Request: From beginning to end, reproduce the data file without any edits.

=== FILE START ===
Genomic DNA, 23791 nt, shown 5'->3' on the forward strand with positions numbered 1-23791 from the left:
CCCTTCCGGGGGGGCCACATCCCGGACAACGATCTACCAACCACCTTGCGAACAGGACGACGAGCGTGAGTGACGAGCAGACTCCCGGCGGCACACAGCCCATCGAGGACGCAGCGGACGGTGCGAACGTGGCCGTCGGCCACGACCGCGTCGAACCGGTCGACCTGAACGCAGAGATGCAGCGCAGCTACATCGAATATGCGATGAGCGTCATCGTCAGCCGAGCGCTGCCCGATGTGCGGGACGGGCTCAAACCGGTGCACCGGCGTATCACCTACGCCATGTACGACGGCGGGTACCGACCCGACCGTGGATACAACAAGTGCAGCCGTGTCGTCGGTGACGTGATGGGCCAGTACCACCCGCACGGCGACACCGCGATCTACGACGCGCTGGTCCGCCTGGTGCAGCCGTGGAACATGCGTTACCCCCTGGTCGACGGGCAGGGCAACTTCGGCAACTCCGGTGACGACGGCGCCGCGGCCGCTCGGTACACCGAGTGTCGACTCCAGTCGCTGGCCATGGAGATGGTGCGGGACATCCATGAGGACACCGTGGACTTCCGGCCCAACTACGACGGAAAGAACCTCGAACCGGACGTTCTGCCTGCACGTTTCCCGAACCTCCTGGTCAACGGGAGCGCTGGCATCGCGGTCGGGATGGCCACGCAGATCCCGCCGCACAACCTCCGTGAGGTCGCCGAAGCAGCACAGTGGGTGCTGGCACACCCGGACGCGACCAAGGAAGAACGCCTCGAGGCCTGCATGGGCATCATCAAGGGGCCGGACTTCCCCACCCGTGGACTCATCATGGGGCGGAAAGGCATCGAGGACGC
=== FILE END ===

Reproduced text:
Genomic DNA, 23791 nt, shown 5'->3' on the forward strand with positions numbered 1-23791 from the left:
CCCTTCCGGGGGGGCCACATCCCGGACAACGATCTACCAACCACCTTGCGAACAGGACGACGAGCGTGAGTGACGAGCAGACTCCCGGCGGCACACAGCCCATCGAGGACGCAGCGGACGGTGCGAACGTGGCCGTCGGCCACGACCGCGTCGAACCGGTCGACCTGAACGCAGAGATGCAGCGCAGCTACATCGAATATGCGATGAGCGTCATCGTCAGCCGAGCGCTGCCCGATGTGCGGGACGGGCTCAAACCGGTGCACCGGCGTATCACCTACGCCATGTACGACGGCGGGTACCGACCCGACCGTGGATACAACAAGTGCAGCCGTGTCGTCGGTGACGTGATGGGCCAGTACCACCCGCACGGCGACACCGCGATCTACGACGCGCTGGTCCGCCTGGTGCAGCCGTGGAACATGCGTTACCCCCTGGTCGACGGGCAGGGCAACTTCGGCAACTCCGGTGACGACGGCGCCGCGGCCGCTCGGTACACCGAGTGTCGACTCCAGTCGCTGGCCATGGAGATGGTGCGGGACATCCATGAGGACACCGTGGACTTCCGGCCCAACTACGACGGAAAGAACCTCGAACCGGACGTTCTGCCTGCACGTTTCCCGAACCTCCTGGTCAACGGGAGCGCTGGCATCGCGGTCGGGATGGCCACGCAGATCCCGCCGCACAACCTCCGTGAGGTCGCCGAAGCAGCACAGTGGGTGCTGGCACACCCGGACGCGACCAAGGAAGAACGCCTCGAGGCCTGCATGGGCATCATCAAGGGGCCGGACTTCCCCACCCGTGGACTCATCATGGGGCGGAAAGGCATCGAGGACGC